Senior Madison Macachor brings home first-ever girls EBAL wrestling title

Madison Macachor wrestled Granada’s Kaylen Williams at the EBAL Championships on Feb. 10 and 11.

Madison Macachor

Madison Macachor wrestled Granada’s Kaylen Williams at the EBAL Championships on Feb. 10 and 11.

Abby Kapur, Sports Editor

Dougherty Valley varsity wrestling co-captain, senior Madison Macachor, won first in the East Bay Athletic League (EBAL) wrestling championship at Dublin High School on Feb. 11, advancing to compete in the North Coast Section (NCS) championships held at Albany High School on Feb. 17 and 18.

Macachor competed against five other girls in her weight bracket for the EBAL title. Due to the low number of athletes in Macachor’s weight bracket, all of the girls were eligible to compete in the NCS championship tournament, regardless of their performance in the EBAL tournament. Her teammate, freshman Reyna Jimenez, also took home an EBAL title as the only girl in her weight bracket. While the competition wasn’t plentiful, in previous years, Macachor and other girls on the Dougherty Valley wrestling team were forced to compete in athletic leagues in San Lorenzo due to the shortage of athletes in our area. This year’s girls EBAL championship was the first of its league. 

“Last year, and at the beginning of this year, there weren’t a lot of girls duals. I’m considered pretty good, so I was wrestling in the boys duals last year for EBAL. This year, I went to a boys dual tournament. I was the only girl that did it in the past three years,” Macachor said.

Macachor won all three matches she played at EBAL, ending the championships undefeated. She was crowned the first-ever EBAL girls wrestling champion of her weight bracket.

“In the EBAL matches she dominated every single match. Throughout the whole season, she’s been basically guaranteed to win,” junior Dylan Macalino, Macachor’s practice partner, said. “She persevered through every match, even if it’s against a boy. [Once], in a dual meet against Foothill, she was down 12 points, and then she still ended up pinning the guy and winning.”

“[Winning the EBAL title] was really cool because it was my last year [in high school],” Macachor said. “It was exciting because I’ve never really had a winning title before and because my team was proud of me.”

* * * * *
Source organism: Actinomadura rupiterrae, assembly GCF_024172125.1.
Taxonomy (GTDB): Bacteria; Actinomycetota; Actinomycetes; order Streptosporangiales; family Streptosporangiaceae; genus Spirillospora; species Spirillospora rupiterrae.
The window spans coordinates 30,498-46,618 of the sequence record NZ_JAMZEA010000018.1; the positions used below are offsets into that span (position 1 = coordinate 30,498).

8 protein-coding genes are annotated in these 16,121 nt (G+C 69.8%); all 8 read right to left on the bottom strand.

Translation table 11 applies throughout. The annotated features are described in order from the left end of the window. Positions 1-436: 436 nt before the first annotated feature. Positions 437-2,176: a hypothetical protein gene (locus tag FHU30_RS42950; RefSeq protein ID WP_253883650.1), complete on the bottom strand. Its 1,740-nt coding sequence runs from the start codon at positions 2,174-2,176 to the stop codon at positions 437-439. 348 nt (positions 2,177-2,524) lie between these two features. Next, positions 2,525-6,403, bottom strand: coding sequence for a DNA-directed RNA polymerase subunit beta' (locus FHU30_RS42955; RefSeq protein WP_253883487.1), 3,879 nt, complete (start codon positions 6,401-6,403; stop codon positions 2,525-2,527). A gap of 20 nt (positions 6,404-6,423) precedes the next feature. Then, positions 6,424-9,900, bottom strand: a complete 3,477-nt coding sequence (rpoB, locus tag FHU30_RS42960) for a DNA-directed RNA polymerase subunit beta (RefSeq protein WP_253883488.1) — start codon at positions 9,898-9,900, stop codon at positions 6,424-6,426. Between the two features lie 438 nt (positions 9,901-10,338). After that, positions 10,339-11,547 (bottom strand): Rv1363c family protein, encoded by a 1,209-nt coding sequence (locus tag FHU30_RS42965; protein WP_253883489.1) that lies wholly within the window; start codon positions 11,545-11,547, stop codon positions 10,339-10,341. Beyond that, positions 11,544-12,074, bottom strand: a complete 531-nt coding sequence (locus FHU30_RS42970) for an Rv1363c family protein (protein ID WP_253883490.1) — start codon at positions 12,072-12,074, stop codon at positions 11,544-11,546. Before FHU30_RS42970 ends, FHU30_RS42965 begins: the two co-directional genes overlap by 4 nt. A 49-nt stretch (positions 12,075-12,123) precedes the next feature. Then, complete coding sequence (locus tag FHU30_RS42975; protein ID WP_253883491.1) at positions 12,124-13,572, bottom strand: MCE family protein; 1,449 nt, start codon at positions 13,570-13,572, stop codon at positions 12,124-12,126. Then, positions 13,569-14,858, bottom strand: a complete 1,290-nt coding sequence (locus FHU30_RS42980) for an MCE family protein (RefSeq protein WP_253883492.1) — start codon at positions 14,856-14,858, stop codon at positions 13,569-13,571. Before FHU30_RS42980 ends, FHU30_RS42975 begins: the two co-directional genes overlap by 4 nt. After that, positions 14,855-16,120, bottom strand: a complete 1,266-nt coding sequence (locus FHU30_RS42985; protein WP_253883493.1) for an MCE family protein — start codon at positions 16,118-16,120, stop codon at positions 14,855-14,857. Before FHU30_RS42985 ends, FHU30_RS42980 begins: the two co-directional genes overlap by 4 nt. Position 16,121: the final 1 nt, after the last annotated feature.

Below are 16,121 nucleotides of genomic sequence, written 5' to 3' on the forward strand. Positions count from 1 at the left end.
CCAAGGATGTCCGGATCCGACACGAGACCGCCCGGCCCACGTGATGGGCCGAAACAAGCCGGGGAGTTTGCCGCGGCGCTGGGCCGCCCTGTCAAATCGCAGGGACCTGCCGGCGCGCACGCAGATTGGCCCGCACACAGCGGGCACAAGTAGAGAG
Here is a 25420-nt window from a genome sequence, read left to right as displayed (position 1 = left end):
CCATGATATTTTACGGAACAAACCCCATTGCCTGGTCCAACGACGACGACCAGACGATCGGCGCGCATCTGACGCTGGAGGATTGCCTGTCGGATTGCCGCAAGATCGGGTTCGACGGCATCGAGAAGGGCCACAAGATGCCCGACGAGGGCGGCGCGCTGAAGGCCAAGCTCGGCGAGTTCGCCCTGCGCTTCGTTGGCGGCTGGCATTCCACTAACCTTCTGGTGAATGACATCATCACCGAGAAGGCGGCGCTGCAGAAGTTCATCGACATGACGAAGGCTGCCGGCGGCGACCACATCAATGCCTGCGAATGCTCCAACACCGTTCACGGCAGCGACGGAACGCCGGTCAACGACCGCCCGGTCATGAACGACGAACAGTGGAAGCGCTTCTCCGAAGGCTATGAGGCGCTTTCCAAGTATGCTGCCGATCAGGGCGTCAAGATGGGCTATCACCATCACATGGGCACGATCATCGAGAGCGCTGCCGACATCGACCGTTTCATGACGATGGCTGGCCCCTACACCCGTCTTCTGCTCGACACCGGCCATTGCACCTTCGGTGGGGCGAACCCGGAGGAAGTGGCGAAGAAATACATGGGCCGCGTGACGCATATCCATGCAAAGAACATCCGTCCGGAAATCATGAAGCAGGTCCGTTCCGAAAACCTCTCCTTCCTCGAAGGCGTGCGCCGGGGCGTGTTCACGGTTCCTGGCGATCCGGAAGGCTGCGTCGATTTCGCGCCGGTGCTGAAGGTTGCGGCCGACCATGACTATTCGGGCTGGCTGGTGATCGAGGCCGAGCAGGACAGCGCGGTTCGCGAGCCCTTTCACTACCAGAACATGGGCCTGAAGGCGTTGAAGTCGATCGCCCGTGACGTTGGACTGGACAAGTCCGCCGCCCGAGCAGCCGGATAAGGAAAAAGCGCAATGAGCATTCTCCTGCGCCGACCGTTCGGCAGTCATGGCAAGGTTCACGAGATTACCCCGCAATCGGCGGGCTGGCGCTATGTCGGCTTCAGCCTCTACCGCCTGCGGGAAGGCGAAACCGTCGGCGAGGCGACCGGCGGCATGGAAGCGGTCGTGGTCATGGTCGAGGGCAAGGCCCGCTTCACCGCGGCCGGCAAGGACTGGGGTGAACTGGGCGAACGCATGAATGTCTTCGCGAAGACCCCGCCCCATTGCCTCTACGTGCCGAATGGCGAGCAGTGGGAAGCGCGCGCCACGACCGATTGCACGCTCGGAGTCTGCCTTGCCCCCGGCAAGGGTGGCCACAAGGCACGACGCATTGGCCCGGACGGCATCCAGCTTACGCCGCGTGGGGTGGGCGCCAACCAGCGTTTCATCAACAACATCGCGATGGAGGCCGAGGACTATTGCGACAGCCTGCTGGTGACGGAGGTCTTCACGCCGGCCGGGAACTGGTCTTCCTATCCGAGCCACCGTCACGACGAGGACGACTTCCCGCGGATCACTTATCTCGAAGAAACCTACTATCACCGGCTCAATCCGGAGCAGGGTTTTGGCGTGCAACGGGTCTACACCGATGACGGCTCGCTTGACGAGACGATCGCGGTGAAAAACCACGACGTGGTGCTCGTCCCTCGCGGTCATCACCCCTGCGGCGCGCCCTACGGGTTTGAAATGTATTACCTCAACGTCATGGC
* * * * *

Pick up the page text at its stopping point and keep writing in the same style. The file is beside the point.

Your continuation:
Macalino, who watched Macachor compete in the EBAL championships, knew that her title win was also significant because she was breaking a boundary in women’s wrestling.

“It was just a big moment for all of us, as it was the first time in women’s EBAL history that we got a league champion,” he said.

The next tournament ahead of Macachor was the NCS championship. The top four athletes in each bracket at NCS advance to the state championships. Last season, Macachor was sick and unable to compete. This year, she hoped to place high enough to qualify for the state championships. 

The NCS championships were held at Albany High School on Feb. 17 and 18. Losing two matches eliminates wrestlers from advancing further in the competition. Although Macachor’s success in the EBAL boded well for her NCS prospects, Macachor faced familiar opponents during the seven NCS matches she wrestled in.

“There [were] four girls that [I] wrestled at NCS that I’ve wrestled before. Wrestling the same person more than once gets harder, because now they know how you wrestle, and I know how they wrestle,” Macachor said. “You have to think a little bit more.”

I just tried to do my best or try as hard as I could, even if I didn’t want to, because I knew that this might be the last time

— Madison Macachor

Macachor won her first two NCS matches before losing to Willits High School’s Maryann Bertolino. The defeat wasn’t unexpected, since Macachor had lost to Bertolino twice before this season. The next two matches went in Macachor’s favor. The fourth match, against McKaylah Youngblood of Vintage High, ended in a 10-6 loss that took Macachor out of the running in the NCS championships. She won one last match afterwards, but the two losses had stopped her from advancing any farther.

On Feb. 18, with a record of 5-2, Macachor placed fifth out of 32 girls competing at the NCS wrestling championships in her weight bracket. Youngblood got third place in the NCS, with Bertolino coming at fourth as the last athlete to qualify for state.